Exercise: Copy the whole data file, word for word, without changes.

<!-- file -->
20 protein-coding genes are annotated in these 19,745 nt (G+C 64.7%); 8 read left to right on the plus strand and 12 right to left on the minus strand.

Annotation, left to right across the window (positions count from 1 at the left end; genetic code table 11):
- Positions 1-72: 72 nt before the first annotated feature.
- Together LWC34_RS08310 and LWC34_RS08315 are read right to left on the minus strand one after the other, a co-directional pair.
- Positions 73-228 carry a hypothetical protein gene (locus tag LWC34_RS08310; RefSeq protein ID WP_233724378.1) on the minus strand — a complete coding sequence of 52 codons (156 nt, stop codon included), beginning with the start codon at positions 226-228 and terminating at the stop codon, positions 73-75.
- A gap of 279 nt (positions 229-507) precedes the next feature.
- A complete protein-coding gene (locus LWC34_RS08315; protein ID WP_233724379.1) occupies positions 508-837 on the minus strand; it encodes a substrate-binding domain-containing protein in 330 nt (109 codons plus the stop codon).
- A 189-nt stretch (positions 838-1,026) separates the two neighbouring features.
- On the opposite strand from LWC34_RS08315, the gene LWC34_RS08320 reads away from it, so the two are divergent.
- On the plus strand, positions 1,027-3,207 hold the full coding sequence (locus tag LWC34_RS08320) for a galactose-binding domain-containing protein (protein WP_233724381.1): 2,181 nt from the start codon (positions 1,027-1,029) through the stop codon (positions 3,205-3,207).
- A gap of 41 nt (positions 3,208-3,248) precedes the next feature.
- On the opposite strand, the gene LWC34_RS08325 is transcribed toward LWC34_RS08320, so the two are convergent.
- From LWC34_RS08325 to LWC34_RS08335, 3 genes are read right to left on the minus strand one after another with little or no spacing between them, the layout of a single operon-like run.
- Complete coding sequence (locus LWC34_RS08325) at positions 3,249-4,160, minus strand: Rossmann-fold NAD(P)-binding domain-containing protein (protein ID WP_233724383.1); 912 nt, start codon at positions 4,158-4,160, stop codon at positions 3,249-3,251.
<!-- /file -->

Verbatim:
20 protein-coding genes are annotated in these 19,745 nt (G+C 64.7%); 8 read left to right on the plus strand and 12 right to left on the minus strand.

Annotation, left to right across the window (positions count from 1 at the left end; genetic code table 11):
- Positions 1-72: 72 nt before the first annotated feature.
- Together LWC34_RS08310 and LWC34_RS08315 are read right to left on the minus strand one after the other, a co-directional pair.
- Positions 73-228 carry a hypothetical protein gene (locus tag LWC34_RS08310; RefSeq protein ID WP_233724378.1) on the minus strand — a complete coding sequence of 52 codons (156 nt, stop codon included), beginning with the start codon at positions 226-228 and terminating at the stop codon, positions 73-75.
- A gap of 279 nt (positions 229-507) precedes the next feature.
- A complete protein-coding gene (locus LWC34_RS08315; protein ID WP_233724379.1) occupies positions 508-837 on the minus strand; it encodes a substrate-binding domain-containing protein in 330 nt (109 codons plus the stop codon).
- A 189-nt stretch (positions 838-1,026) separates the two neighbouring features.
- On the opposite strand from LWC34_RS08315, the gene LWC34_RS08320 reads away from it, so the two are divergent.
- On the plus strand, positions 1,027-3,207 hold the full coding sequence (locus tag LWC34_RS08320) for a galactose-binding domain-containing protein (protein WP_233724381.1): 2,181 nt from the start codon (positions 1,027-1,029) through the stop codon (positions 3,205-3,207).
- A gap of 41 nt (positions 3,208-3,248) precedes the next feature.
- On the opposite strand, the gene LWC34_RS08325 is transcribed toward LWC34_RS08320, so the two are convergent.
- From LWC34_RS08325 to LWC34_RS08335, 3 genes are read right to left on the minus strand one after another with little or no spacing between them, the layout of a single operon-like run.
- Complete coding sequence (locus LWC34_RS08325) at positions 3,249-4,160, minus strand: Rossmann-fold NAD(P)-binding domain-containing protein (protein ID WP_233724383.1); 912 nt, start codon at positions 4,158-4,160, stop codon at positions 3,249-3,251.